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I’m offering a prize today of a copy of Leaving the Pack – a werewolf novel like no other you’ve ever read, written by a scientist about the truth behind the myth.

Leave a comment and let me know whether you prefer to read about Christmas in a novel or skip it to get to the other plot points to be put into the draw.

 

Blurb of The Ecology of Lonesomeness:

Kaleb Schwartz isn’t interested in the Loch Ness Monster. He’d enough cryptobiological speculation about Bigfoot while studying the Pacific Northwest forests. He’s in Scotland’s Great Glen to investigate aquatic food webs and nutrients cycles; if he proves there’s no food for any creature bigger than a pike, then so much the better.

Jessie McPherson has returned to Loch Ness after finishing university in London, hoping to avoid the obsession with its dark waters she had when younger and first discovered lonesomeness. She knows any relationship with a scientist studying the lake is a bad idea, but something about Kaleb makes her throw caution to the depths.

When Kaleb discovers Jessie’s lonesomeness refers not just to the solitude of the loch, he’s faced with an ecological problem of monstrous proportions. Can he find a way to satisfy both the man and the scientist inside himself, and do the right thing?

10% of the author’s royalties will be donated to WWF, the World Wildlife Fund.

Blurb of Leaving the Pack, Silver Nights Trilogy Part 1:

Nobody believes in werewolves.

That’s just what Paul McHew and his friends are counting on.

They and their kind roam our city streets: a race of people from whom the terrible legend stems; now living among us invisibly after centuries of persecution through fear and ignorance. Superficially Caucasian but physiologically very different, with lunar rhythms so strong that during the three days of the full moon they are almost completely controlled by their hormonal instincts, you might have cursed them as just another group of brawling youths or drunken gang-bangers. Now at the point of extinction, if they are to survive their existence must remain restricted to mere stories and legend, but, paradoxically, they also must marry outside their society in order to persist.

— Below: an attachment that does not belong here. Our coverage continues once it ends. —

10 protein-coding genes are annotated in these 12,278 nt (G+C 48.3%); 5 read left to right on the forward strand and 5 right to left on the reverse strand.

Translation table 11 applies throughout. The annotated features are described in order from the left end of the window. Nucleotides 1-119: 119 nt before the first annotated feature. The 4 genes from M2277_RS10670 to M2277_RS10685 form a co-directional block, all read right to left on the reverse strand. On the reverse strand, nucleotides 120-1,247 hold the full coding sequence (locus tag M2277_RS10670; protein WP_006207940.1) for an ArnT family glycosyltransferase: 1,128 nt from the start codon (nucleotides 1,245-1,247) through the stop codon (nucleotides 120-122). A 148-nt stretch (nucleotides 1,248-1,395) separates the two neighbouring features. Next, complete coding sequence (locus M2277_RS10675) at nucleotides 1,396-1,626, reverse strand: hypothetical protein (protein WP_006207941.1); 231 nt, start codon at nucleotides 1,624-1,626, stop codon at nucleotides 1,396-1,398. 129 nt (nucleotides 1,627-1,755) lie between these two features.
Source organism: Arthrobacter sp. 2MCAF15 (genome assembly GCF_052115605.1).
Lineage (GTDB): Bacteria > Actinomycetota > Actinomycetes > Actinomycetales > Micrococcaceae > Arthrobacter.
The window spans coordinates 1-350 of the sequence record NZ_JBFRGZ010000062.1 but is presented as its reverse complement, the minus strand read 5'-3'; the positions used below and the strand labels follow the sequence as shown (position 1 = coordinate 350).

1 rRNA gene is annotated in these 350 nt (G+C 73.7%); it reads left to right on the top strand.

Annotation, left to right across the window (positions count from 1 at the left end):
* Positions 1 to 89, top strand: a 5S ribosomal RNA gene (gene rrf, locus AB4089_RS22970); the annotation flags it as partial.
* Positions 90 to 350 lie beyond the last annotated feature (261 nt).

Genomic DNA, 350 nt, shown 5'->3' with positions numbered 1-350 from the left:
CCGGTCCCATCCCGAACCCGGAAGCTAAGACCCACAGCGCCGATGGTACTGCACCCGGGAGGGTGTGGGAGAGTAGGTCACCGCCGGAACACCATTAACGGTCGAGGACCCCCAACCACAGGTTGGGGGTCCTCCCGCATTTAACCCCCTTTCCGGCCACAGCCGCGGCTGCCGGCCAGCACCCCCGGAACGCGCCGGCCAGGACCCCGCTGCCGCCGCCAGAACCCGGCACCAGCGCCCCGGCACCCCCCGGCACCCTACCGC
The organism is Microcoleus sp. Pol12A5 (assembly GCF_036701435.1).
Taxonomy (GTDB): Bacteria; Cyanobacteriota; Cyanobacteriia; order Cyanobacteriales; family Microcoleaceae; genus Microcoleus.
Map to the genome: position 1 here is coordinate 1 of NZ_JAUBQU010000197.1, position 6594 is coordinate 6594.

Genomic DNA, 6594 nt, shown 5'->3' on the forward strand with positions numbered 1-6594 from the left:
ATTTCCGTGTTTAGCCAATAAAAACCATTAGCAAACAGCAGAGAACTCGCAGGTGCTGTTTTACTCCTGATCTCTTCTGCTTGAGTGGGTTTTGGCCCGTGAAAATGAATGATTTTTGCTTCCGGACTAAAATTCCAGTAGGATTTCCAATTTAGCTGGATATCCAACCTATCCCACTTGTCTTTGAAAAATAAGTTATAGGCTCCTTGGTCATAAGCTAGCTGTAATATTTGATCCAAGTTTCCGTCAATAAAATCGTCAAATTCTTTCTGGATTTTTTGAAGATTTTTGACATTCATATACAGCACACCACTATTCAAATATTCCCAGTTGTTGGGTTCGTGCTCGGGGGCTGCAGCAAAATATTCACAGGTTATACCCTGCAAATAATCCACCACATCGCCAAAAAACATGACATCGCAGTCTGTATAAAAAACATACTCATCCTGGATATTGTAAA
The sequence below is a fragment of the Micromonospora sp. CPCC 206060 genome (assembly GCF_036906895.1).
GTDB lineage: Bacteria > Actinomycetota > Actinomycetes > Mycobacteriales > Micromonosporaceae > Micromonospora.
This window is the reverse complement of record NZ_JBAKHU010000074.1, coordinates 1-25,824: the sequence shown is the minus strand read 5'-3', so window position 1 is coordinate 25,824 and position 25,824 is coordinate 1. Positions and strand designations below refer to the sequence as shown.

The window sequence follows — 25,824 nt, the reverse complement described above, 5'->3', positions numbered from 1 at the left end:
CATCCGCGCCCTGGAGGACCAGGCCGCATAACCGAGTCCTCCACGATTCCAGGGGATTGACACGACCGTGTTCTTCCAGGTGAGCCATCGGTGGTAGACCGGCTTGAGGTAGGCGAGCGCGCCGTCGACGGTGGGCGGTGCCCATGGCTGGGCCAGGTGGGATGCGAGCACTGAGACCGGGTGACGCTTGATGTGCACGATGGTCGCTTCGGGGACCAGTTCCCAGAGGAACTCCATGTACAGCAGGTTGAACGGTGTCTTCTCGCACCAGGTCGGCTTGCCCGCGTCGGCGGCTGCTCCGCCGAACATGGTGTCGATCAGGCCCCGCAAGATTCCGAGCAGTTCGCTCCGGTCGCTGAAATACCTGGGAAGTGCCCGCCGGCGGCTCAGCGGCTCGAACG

The responsibility for negotiating this knife-edge is given to Paul, who runs the streets with his friends during the full moon, keeping them out of real trouble and its resultant difficult questions. Having succeeded for years, he finds his real test of leadership comes when he meets Susan, a potential life-mate, to whom he will have to reveal his true identity if he is ever to leave his pack.

10% of the author’s royalties will be donated to WWF, the World Wildlife Fund.

Author Bio: